On 20 November 2009, Shiv Sena activists attacked and vandalised the offices of Hindi and Marathi TV news channels IBN7 and IBN-Lokmat, located in Mumbai and Pune respectively. The Shiv Sainik slapped IBN7’s senior editor Ravindra Ambekar and then attacked IBN-Lokmat’s editor Nikhil Wagle. Shiv Sena attributed the attacks to the criticisms of Bal Thackeray by the news channel over his remarks on Sachin Tendulkar. Shiv Sena’s Rajya Sabha MP Sanjay Raut described the attacks as “spontaneous”. In Bal Thackeray’s last few years as his health condition worsened, his stance also softened. However, Shiv Sena still remained a big political party in Maharashtra. It formed government in 1995 and 1999. After Shiv Sena supremo Bal Thackeray passed away, the baton was passed onto his Uddhav Thackeray, Raj Thackeray defected and formed his own Maharashtra Navnirman Sena party, also formed on the agenda of ‘Son Of Soils’. The MNS were accused of beating cab drivers, bhelpuri walas and enforcing the usage of Marathi signboards in Mumbai. MNS became the party to break into the Marathi votebank of the Shiv Sena and he looked promising enough like his late uncle to be the next ‘Kingmaker’, but destiny had other plans. The demure Uddhav, when given the responsibility of the Shiv Sena, worked wonders for the party. He proved to be more of a diplomatic speaker than his cousin who clearly needed more restrain on his speeches.
Bal Thackeray’s biggest moment in politics came when he struck an alliance with BJP in 1995 and formed the government in Maharashtra for the first time after tempering his strident pro-Marathi ideology and embracing a broader Hindu nationalist agenda. He ran this government by what he himself called “remote control”. However, he never occupied the post of chief minister. However, over the years, BJP-Sena alliance would have meant, them not seeing eye-to-eye on several issues. The MNS was formed to dash the alliance of the BJP-SS in Maharashtra, but the party has now become desolate.
Out of the 227 seats in BMC elections, Sena has won 84 whereas BJP won 82 seats. BJP’s spokesperson Atul Shah who contested the election from ward 222 was lucky to have scraped through as he won by lottery.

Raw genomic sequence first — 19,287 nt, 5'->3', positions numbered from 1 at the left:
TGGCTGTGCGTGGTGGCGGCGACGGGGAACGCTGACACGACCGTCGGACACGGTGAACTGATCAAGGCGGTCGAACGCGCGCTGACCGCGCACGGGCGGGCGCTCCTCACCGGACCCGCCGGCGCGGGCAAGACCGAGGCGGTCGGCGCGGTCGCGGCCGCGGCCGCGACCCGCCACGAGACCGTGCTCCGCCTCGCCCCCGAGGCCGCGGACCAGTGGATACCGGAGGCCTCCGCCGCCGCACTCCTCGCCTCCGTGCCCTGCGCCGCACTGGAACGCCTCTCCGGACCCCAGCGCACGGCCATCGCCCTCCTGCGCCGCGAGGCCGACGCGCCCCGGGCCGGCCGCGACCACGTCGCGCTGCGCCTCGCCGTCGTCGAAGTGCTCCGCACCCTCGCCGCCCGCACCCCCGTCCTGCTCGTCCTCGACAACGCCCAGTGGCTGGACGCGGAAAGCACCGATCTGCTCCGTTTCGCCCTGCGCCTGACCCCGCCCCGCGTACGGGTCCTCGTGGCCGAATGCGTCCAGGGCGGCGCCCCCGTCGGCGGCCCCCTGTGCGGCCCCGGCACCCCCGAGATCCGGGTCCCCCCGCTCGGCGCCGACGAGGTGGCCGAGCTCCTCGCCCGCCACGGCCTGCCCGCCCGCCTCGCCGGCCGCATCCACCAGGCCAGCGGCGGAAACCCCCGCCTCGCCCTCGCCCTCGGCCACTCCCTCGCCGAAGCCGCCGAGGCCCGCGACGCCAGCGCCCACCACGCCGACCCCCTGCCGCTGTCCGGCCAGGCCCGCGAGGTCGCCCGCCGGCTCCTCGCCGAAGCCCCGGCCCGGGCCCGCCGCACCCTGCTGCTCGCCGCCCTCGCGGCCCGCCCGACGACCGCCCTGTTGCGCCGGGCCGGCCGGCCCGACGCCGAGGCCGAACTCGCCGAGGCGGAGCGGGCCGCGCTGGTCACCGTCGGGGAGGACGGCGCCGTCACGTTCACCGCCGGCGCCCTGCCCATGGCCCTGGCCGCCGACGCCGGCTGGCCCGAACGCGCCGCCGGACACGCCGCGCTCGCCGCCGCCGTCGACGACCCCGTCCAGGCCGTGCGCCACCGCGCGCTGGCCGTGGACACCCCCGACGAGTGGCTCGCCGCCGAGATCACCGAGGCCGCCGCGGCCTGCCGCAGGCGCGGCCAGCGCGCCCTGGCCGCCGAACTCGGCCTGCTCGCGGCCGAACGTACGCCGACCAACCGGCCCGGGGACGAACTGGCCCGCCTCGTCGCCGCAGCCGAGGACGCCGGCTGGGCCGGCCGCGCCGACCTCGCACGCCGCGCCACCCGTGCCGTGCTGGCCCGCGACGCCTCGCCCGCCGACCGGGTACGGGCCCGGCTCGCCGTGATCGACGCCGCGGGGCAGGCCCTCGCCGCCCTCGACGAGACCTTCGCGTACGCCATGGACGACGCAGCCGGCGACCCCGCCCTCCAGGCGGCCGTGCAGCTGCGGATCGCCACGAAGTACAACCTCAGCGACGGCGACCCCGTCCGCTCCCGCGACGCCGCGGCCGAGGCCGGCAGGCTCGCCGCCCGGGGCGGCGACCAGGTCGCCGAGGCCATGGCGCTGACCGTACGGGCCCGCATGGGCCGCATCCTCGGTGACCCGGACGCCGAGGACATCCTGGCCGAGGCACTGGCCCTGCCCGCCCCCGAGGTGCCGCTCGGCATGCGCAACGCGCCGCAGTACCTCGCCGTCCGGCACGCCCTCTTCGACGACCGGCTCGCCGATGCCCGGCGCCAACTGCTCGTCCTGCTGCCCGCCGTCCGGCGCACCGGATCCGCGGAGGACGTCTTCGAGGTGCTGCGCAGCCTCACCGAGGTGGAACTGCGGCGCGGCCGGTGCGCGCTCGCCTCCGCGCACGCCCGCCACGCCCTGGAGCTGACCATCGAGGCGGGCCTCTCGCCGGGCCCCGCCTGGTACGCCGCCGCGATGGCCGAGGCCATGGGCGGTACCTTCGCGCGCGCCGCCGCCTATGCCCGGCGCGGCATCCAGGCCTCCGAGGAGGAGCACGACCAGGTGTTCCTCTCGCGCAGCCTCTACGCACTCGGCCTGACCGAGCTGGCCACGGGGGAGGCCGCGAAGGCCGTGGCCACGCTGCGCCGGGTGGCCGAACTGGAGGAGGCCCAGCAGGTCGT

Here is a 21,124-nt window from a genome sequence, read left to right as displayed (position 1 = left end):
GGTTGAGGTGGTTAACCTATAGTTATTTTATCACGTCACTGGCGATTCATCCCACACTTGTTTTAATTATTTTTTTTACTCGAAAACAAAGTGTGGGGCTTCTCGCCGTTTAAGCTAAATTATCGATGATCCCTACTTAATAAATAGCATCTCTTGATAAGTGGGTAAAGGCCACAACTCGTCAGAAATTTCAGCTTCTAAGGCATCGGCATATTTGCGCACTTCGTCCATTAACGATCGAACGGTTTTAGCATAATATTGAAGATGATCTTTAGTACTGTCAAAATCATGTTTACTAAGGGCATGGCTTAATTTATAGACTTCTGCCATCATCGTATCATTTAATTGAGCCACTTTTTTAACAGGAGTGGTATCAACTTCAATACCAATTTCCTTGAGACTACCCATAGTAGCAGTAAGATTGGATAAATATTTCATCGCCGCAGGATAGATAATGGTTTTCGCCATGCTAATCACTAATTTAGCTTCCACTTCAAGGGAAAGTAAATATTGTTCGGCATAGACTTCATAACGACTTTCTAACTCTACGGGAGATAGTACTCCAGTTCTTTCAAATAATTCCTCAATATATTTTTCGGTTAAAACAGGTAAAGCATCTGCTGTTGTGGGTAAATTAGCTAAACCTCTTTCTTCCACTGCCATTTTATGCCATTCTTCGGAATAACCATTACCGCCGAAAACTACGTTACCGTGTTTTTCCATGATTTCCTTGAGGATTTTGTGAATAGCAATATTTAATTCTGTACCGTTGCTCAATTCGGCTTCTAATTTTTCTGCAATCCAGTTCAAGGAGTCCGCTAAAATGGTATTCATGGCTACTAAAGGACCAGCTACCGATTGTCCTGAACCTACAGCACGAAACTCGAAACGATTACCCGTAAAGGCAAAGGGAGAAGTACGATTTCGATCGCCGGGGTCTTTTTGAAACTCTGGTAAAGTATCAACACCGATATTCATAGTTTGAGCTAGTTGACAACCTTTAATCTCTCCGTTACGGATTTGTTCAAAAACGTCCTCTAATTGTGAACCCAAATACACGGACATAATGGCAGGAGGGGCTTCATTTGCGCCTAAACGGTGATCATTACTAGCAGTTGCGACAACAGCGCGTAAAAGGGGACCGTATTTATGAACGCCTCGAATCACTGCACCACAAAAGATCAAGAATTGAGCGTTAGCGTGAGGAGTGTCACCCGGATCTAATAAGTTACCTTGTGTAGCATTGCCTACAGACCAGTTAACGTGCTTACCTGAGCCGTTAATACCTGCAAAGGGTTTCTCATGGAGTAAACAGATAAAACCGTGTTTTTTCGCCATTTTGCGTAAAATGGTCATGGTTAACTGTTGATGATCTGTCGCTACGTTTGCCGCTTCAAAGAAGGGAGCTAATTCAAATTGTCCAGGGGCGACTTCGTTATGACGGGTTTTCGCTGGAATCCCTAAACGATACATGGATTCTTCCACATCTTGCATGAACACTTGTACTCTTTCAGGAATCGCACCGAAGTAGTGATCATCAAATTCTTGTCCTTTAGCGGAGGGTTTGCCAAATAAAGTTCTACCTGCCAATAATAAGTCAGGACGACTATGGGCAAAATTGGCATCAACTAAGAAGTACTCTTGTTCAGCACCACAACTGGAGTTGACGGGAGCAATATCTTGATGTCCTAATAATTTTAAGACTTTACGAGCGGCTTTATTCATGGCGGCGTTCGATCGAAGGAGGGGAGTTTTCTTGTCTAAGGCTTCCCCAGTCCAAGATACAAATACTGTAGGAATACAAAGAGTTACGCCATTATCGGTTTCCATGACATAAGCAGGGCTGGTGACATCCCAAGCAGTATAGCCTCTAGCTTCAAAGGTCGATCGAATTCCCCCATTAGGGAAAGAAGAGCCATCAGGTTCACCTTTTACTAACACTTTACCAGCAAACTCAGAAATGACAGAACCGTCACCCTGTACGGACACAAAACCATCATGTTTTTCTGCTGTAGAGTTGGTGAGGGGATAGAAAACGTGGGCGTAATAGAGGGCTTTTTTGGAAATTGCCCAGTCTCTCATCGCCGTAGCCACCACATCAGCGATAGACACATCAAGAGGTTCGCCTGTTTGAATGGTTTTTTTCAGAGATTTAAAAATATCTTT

Congress came down from 52 in 2012 to 31 in 2017 civic poll. Nationalist Congress party won 9 which had earlier 13 corporators in BMC. Maharashtra Navnirman Sena declined from 28 to 7 whereas Samajwadi Party won six seats. Underworld don Arun Gawali’s Akhil Bharatiya Sena (ABS) won single seat where his daughter Geeta Gawali won from Byculla. Bal Thackeray, had once fondly called Arun Gawli as ‘amchi pora'( our boys) as an answer to the underworld gangs operated by Dawood Ibrahim and his ilk. The BJP-SS alliance during the 2014 elections showed to the entire world that it was dangling by a single thread. Sanjay Raut, during the Palghar by-polls said that they are the biggest political rivals of the BJP, which loosely translates into that their alliance is on paper only. Over the past years Shiv Sena has been the only alliance of BJP to have taken them head-on in several political matters. Be it the demonetization or the Metro, SS has ensured that they have attacked the Narendra Modi led BJP government.
The Shiv Sena even announced that they would be contesting the 2019 alone, but it seems like that is going to be far from reality.
Shiv Sena, the most cantankerous member of the BJP-led NDA coalition, will vote against the opposition’s no confidence motion that Prime Minister Narendra Modi’s government will face on Friday, union minister Ananth Kumar has claimed.
“The NDA is united and will vote against the motion.” the union minister said on Wednesday, responding to repeated questions about the Shiv Sena’s stand in Friday crucial vote.
The central government is comfortably placed in the Lok Sabha and there is no risk to its survival. The ruling NDA has 313 members in the 535-member Lok Sabha including the BJP’s 274, a lot more than the 268 that it needs to clear the test. Rest, it is left to the 2019 elections to see what shade of Saffron we see waving in Maharashtra.